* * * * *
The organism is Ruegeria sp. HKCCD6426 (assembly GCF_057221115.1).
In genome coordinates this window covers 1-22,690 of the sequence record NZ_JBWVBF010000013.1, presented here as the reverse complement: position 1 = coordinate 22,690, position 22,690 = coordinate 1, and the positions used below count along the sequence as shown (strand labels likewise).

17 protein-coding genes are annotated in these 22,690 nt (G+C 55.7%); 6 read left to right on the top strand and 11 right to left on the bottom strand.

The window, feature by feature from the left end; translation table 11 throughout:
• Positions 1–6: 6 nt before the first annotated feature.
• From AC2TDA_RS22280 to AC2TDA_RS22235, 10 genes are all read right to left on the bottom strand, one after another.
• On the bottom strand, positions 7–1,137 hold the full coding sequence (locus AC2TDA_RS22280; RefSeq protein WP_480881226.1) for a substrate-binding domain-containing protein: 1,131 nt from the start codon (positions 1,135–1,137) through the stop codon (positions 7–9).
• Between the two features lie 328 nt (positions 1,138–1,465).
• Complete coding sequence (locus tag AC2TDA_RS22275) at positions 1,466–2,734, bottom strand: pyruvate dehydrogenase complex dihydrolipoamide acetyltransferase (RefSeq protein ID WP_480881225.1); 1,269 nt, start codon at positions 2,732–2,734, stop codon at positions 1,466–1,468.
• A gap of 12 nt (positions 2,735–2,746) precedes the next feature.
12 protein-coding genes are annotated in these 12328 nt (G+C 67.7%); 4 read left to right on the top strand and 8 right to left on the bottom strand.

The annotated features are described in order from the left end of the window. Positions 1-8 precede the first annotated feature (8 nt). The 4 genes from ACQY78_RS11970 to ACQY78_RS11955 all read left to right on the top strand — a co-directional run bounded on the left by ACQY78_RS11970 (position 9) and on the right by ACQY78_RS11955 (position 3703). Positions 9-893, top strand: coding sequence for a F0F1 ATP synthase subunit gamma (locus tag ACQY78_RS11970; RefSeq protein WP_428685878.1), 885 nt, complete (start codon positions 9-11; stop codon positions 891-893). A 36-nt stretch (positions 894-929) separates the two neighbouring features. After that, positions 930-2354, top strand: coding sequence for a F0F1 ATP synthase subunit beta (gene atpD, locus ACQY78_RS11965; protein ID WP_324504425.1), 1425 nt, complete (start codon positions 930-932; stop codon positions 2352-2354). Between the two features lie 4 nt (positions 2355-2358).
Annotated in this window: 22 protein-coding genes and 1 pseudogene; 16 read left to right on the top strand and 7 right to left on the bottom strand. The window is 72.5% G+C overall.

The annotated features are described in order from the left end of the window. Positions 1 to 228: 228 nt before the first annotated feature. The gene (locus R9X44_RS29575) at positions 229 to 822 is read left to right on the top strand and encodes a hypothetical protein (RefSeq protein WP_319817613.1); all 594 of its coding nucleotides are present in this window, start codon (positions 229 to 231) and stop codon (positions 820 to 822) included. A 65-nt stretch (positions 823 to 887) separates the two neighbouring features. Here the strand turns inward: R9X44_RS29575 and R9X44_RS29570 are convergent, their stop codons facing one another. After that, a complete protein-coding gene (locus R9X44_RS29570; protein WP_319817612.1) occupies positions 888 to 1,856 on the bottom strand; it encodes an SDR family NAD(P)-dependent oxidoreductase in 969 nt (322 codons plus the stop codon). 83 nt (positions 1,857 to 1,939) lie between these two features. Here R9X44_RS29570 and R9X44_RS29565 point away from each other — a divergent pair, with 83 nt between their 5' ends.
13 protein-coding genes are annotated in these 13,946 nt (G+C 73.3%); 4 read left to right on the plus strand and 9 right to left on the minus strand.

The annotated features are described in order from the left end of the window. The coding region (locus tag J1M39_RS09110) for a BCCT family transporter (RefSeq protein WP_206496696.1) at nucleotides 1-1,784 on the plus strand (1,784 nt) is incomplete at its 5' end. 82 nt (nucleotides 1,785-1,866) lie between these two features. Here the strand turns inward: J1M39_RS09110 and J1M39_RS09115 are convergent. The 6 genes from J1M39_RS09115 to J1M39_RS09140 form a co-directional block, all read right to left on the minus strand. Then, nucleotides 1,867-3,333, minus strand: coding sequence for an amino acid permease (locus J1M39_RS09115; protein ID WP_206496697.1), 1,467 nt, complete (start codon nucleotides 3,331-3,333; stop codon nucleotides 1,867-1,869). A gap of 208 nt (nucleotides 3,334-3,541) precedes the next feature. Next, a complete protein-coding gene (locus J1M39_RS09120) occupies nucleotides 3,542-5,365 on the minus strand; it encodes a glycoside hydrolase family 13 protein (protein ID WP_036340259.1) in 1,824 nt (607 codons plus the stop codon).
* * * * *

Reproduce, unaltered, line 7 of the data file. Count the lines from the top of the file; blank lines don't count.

• On the bottom strand, positions 7–1,137 hold the full coding sequence (locus AC2TDA_RS22280; RefSeq protein WP_480881226.1) for a substrate-binding domain-containing protein: 1,131 nt from the start codon (positions 1,135–1,137) through the stop codon (positions 7–9).